We waste some time on You Tube and after only half an hour or so, Dal and Shova reappear at the entrance to the guesthouse. Shova is furious and stomps back to her bedroom where loud wails are heard throughout the rest of the evening. Dal says that the grandparents had told her she was being silly and there was no way they were becoming involved with something so petty. Oh dear. We all eat chicken curry for dinner (except Shova who is crying herself sick in her bedroom) and then sit out on the main veranda chatting until late into the night. We discuss the bandah, blonde hair/blue eyes vs dark hair/brown eyes (I want to look like Sunita - she wants to look like me). We go back on You Tube and find some traditional Nepali folk music and dance around (Puja, I remembered the 'change the light bulb / twist the door knob' dance you taught me so I didn't look too much of a wally - or maybe I did). It's a lovely family atmosphere and we're having such a good time. Before I know it, I have been convinced to stay on an extra day so that I can attend Sunita's school fete on the 29th. That leaves me with only one day in Kathmandu which wasn't really the plan but hey ho, plans change I guess. Ideally she wants me to stay until the 31st as that is her birthday but there is no way that's possible as my flight leaves the next day.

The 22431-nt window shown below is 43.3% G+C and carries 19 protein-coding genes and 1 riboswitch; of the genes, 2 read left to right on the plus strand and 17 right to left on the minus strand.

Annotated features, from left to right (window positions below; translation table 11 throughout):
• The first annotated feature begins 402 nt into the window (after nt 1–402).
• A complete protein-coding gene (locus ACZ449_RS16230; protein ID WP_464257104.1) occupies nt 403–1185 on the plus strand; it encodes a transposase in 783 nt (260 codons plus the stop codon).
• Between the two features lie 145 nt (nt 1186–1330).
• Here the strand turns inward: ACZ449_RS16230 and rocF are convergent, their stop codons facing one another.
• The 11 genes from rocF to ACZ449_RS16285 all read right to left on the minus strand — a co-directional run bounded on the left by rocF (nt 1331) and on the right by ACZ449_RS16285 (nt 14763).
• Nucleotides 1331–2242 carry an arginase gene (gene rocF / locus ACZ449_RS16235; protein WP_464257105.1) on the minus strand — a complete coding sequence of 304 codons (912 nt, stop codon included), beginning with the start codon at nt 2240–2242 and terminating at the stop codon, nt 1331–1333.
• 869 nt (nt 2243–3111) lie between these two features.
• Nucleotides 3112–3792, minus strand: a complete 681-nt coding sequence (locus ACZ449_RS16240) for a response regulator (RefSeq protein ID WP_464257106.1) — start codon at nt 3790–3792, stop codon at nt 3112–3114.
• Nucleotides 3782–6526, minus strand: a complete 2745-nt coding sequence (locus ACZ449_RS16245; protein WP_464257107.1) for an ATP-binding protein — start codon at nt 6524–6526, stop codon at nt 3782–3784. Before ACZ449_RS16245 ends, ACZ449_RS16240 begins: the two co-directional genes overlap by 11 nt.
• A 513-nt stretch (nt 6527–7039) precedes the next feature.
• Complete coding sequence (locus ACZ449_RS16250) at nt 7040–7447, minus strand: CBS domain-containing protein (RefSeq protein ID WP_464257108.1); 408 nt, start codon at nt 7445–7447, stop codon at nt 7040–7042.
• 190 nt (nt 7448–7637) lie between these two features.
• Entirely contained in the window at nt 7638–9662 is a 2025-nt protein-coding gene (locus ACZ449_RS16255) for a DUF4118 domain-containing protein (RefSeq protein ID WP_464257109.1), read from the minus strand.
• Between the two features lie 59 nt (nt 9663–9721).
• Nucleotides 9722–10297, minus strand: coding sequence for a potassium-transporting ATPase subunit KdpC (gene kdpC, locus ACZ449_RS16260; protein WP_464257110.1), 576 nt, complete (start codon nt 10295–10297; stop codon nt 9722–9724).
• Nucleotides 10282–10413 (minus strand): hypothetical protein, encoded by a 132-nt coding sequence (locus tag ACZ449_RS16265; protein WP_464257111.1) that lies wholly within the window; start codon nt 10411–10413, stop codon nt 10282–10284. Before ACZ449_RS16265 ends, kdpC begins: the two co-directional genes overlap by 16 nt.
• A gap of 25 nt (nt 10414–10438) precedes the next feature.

Dal heads off to bed and Sunita and I browse through copies of Elle and Glamour magazine that some tourists left previously. We sneak into the kitchen and share an ice cream at 11:00pm and discuss all the crazy fashions we've been looking at. Sunita is desperate to come to England for college next year and tells me that her father is considering it. He brings her lots of clothes from Primark and he showed her a photo of the shop once - she really wants to go to Primark more than "anywhere in the world". She has decided - as much as she will miss her mother - she would like to come to England and do her A Levels, then go onto Uni and eventually become a doctor. Dal has already told me that she is an A student across the board so I hope she gets what she wants. As we sit in darkness on the kitchen floor (the power went about an hour ago) taking turns to slurp our sneaky ice cream, I ask her what excites her most about the possibility of moving to England. She thinks hard for a few seconds and then announces with her head held high: "I will be able to hear Rhianna on the radio whenever I like". Bless.